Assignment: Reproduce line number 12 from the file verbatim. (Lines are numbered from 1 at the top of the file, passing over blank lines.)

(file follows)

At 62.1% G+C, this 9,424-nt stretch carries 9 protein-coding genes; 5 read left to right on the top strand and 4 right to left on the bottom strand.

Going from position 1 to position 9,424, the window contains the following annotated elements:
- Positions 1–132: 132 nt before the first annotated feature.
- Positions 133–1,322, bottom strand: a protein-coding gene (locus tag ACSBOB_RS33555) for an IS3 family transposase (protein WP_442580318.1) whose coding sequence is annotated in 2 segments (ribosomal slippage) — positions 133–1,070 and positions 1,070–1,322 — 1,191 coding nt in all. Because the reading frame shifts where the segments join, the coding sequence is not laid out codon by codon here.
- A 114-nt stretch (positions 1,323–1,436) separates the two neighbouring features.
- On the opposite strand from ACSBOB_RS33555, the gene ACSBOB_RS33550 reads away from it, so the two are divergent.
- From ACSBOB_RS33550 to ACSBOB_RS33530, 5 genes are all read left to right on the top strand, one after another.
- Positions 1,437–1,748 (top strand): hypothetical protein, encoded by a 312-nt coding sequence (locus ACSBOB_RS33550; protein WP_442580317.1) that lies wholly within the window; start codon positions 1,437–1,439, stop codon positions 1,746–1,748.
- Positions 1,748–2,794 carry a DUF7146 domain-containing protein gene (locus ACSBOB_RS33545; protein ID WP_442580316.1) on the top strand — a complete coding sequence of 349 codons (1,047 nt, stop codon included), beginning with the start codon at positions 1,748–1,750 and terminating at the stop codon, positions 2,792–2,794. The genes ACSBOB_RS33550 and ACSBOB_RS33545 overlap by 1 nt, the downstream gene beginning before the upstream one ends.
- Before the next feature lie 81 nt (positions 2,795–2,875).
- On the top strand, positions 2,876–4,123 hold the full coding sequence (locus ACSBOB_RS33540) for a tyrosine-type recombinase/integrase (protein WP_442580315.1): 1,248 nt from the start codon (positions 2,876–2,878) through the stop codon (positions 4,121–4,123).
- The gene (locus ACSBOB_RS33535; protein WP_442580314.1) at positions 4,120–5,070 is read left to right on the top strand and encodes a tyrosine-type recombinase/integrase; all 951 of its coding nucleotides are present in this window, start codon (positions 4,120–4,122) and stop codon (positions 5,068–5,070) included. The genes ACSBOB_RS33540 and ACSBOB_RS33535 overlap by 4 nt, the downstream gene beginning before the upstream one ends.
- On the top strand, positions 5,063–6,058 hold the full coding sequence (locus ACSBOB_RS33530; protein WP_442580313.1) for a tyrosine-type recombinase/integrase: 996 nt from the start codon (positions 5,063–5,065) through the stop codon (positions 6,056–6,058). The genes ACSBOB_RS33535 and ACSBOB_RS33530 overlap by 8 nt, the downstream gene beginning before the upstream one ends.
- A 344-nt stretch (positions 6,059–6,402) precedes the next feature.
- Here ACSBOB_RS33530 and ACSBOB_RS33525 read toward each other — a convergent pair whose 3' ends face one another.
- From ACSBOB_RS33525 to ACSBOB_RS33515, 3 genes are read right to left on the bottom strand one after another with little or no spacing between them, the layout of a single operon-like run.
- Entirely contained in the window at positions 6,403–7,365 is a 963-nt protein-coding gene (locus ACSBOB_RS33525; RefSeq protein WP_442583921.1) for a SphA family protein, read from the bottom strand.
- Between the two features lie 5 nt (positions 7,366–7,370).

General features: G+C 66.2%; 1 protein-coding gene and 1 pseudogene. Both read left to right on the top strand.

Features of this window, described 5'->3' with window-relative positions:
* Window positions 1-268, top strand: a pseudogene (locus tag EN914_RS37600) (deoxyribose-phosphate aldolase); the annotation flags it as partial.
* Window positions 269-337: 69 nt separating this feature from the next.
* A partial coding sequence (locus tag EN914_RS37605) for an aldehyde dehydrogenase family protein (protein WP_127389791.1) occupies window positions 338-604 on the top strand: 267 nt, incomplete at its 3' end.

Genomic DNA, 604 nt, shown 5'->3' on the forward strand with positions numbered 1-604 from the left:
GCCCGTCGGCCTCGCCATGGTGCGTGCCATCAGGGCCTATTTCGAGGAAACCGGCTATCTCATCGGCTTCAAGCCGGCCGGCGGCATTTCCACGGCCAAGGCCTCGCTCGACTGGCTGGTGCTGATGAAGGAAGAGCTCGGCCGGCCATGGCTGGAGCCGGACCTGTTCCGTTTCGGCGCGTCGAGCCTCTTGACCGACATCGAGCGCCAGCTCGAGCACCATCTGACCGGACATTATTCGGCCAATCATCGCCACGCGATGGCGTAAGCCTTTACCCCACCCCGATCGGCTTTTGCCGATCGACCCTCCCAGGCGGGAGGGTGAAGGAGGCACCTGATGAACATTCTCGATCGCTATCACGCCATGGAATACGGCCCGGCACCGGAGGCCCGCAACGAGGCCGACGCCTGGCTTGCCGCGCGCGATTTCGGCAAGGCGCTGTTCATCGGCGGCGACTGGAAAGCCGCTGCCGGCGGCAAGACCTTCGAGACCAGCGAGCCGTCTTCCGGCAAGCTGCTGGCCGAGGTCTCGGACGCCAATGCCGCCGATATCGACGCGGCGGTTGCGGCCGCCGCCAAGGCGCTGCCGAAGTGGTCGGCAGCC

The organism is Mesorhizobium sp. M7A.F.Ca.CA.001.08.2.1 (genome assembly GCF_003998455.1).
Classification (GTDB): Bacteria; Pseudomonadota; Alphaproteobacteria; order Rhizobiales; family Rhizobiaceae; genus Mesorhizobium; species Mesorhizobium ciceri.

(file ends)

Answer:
- The gene (locus ACSBOB_RS33535; protein WP_442580314.1) at positions 4,120–5,070 is read left to right on the top strand and encodes a tyrosine-type recombinase/integrase; all 951 of its coding nucleotides are present in this window, start codon (positions 4,120–4,122) and stop codon (positions 5,068–5,070) included. The genes ACSBOB_RS33540 and ACSBOB_RS33535 overlap by 4 nt, the downstream gene beginning before the upstream one ends.